Online Identity Theft Means More Than Lost Money

Online Identity Theft Means More Than Lost Money



Now that internet shopping is​ a​ very common pass time,​ there has been a​ rapid increase in​ instances of​ online identity theft. Thieves are moving off the​ high street and,​ with a​ little knowledge of​ web programming,​ have broadened their horizons to​ include a​ much larger amount of​ targets.

One of​ the​ most common,​ and thankfully easily avoided forms of​ online identity theft is​ a​ technique known to​ the​ industry as​ 'phishing'. a​ phishing attack involves sending out huge numbers of​ emails which pretend to​ be from a​ popular online retailer,​ an​ auction site such as​ eBay,​ or​ a​ bank or​ online wallet site. the​ email will usually say that the​ customers account has been suspended,​ or​ that they need to​ update their details. When the​ user clicks a​ link in​ the​ email they will be taken to​ a​ fake page that looks just like the​ login page of​ that company. When the​ user logs in,​ they will be giving away their personal details to​ the​ identity thief.

Some of​ the​ emails give themselves away instantly through spelling mistakes and poor grammar,​ others are very convincing on​ first glance,​ and it​ is​ easy to​ understand how these attacks manage to​ fool a​ huge number of​ people.

Do Not Trust Emails Asking For Personal Information

When you click a​ link in​ a​ 'phishing' email,​ the​ page you are taken to​ will ask you to​ enter account information,​ password and other personal information such as​ a​ credit card number,​ checking account information and social security number along with other items. Entering this information and submitting it​ will give the​ person committing online identity theft all the​ resources needed to​ access your accounts,​ or​ open new ones in​ your name or​ even change your mailing address.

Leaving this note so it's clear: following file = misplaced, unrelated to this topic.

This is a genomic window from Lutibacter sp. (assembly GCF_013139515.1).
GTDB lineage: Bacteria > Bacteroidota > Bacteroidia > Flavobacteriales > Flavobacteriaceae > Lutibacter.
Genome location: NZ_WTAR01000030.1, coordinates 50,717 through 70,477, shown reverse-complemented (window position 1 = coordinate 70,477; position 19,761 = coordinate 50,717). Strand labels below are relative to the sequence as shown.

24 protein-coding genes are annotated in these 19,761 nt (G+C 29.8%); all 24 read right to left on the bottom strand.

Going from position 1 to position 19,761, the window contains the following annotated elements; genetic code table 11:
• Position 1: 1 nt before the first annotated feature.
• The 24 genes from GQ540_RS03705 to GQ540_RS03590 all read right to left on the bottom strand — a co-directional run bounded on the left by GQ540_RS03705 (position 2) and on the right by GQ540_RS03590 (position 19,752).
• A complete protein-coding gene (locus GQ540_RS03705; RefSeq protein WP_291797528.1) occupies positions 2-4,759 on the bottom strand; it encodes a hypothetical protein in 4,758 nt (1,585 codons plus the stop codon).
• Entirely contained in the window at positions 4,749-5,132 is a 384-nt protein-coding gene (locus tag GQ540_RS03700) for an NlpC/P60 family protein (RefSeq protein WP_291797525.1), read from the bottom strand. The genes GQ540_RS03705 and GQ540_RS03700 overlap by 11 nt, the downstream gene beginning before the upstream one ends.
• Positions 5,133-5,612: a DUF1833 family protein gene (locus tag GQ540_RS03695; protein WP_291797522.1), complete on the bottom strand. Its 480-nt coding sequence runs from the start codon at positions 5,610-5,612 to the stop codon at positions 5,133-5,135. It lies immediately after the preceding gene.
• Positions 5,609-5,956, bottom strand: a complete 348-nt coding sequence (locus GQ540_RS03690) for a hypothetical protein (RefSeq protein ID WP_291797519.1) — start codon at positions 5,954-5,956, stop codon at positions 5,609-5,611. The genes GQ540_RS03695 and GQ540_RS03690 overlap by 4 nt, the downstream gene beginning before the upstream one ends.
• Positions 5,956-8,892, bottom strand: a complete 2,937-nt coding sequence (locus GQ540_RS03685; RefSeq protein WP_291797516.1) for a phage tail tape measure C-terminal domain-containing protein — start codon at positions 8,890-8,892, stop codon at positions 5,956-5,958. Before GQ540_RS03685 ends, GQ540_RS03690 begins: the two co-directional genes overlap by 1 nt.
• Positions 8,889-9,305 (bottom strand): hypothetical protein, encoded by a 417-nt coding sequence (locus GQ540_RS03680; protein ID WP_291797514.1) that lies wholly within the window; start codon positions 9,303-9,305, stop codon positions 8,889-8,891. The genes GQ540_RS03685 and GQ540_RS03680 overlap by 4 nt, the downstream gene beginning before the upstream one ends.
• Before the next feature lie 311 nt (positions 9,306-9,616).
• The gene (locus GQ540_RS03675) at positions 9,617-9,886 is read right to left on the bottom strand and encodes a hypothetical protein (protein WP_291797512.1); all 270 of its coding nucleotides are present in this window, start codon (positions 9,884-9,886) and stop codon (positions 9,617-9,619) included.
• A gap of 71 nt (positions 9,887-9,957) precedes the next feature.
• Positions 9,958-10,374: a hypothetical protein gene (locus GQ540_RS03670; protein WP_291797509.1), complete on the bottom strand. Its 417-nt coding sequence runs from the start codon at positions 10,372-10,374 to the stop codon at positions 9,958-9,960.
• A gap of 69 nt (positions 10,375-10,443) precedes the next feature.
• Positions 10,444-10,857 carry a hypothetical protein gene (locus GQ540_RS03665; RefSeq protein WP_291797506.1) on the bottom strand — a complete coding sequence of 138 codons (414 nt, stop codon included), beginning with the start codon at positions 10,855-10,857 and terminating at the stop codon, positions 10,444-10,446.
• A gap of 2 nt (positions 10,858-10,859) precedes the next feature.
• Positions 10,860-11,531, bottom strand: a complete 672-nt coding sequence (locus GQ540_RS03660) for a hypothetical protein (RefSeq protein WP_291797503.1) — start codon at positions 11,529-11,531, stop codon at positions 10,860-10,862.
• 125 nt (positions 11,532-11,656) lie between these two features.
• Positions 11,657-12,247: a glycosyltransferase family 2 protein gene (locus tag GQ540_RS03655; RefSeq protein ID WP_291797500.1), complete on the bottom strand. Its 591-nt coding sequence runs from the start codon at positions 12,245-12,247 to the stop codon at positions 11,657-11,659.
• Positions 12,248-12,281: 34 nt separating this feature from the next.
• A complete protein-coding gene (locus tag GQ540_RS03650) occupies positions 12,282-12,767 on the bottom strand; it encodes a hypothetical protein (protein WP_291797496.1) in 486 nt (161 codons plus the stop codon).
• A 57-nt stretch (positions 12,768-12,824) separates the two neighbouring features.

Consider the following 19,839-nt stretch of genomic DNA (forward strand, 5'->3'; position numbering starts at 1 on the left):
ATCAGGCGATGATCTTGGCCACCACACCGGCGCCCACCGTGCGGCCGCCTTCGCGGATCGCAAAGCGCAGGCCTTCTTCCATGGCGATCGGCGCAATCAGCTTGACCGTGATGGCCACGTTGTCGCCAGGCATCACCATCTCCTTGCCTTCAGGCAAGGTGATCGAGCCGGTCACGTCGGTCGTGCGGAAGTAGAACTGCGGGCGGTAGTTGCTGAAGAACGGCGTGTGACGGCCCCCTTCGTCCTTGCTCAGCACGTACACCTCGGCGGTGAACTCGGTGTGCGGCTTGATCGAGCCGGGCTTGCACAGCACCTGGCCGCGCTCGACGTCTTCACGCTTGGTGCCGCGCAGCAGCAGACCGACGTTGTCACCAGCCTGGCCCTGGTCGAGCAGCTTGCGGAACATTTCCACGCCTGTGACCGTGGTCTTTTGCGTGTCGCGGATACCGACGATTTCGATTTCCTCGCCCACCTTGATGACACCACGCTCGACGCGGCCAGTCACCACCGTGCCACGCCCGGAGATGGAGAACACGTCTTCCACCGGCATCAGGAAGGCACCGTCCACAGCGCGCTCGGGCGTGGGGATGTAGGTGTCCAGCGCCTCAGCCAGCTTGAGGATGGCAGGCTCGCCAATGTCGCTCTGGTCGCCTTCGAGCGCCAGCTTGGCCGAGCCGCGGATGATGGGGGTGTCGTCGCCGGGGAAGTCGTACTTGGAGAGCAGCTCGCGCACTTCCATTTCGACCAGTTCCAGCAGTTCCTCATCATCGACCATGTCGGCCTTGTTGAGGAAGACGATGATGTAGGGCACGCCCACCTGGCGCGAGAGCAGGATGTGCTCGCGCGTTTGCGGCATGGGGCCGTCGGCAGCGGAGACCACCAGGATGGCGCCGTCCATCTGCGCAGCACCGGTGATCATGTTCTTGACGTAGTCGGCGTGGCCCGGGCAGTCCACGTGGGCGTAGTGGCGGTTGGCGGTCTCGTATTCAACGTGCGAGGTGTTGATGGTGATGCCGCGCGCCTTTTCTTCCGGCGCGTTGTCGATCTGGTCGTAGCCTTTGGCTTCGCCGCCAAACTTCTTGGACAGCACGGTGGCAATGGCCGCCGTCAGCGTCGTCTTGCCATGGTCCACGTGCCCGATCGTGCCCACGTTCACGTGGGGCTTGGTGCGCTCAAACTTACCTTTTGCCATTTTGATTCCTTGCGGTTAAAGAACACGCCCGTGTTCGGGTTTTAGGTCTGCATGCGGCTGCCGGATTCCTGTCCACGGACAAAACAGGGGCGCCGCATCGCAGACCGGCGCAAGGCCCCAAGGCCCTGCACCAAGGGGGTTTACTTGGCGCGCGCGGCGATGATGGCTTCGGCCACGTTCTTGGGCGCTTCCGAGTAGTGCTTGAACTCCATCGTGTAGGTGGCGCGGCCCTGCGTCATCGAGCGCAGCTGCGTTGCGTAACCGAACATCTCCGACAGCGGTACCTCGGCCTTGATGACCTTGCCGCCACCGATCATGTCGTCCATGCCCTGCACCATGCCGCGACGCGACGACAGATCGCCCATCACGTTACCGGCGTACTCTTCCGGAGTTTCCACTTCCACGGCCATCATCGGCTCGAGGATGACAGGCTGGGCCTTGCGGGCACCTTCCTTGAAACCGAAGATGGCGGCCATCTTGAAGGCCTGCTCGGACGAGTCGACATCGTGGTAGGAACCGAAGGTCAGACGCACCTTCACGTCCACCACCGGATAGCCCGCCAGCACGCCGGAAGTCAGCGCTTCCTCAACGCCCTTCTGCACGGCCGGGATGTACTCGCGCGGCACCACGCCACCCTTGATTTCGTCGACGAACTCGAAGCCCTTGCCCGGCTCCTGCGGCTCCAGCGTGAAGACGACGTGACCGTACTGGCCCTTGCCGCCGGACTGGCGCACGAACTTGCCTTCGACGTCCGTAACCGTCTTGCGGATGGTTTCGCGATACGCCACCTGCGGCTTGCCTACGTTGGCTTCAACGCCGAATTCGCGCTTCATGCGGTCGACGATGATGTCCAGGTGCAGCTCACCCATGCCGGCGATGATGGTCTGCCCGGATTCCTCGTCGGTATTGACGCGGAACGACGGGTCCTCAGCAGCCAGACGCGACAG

Most online companies tell their customers that to​ prevent online identity theft always log on​ to​ their website by typing the​ address in​ yourself,​ not by clicking a​ link in​ the​ email to​ see if​ the​ requested information is​ really needed. Chances are it​ isn’t,​ and you should then forward them the​ email so appropriate action can be taken.

Failure to​ take even the​ simplest of​ precautions can open the​ door for online identity theft which will attempt to​ cheat you out of​ your money by establishing transfers from your checking or​ savings account put charges on​ your credit card or​ simply add a​ new address and have all merchandise of​ cash advances sent to​ the​ new address.

Most banks will work with victims of​ online identity theft to​ help them get their money back,​ however it​ can take a​ lot of​ time for them to​ trace transactions and verify the​ things you tell them. Make sure you check your credit report and your bank statements frequently,​ and query any unusual transactions with your bank. if​ you suspect that something is​ wrong,​ act immediately,​ and contact the​ Federal Trade Commission to​ make the​ first steps in​ regaining your financial identity.




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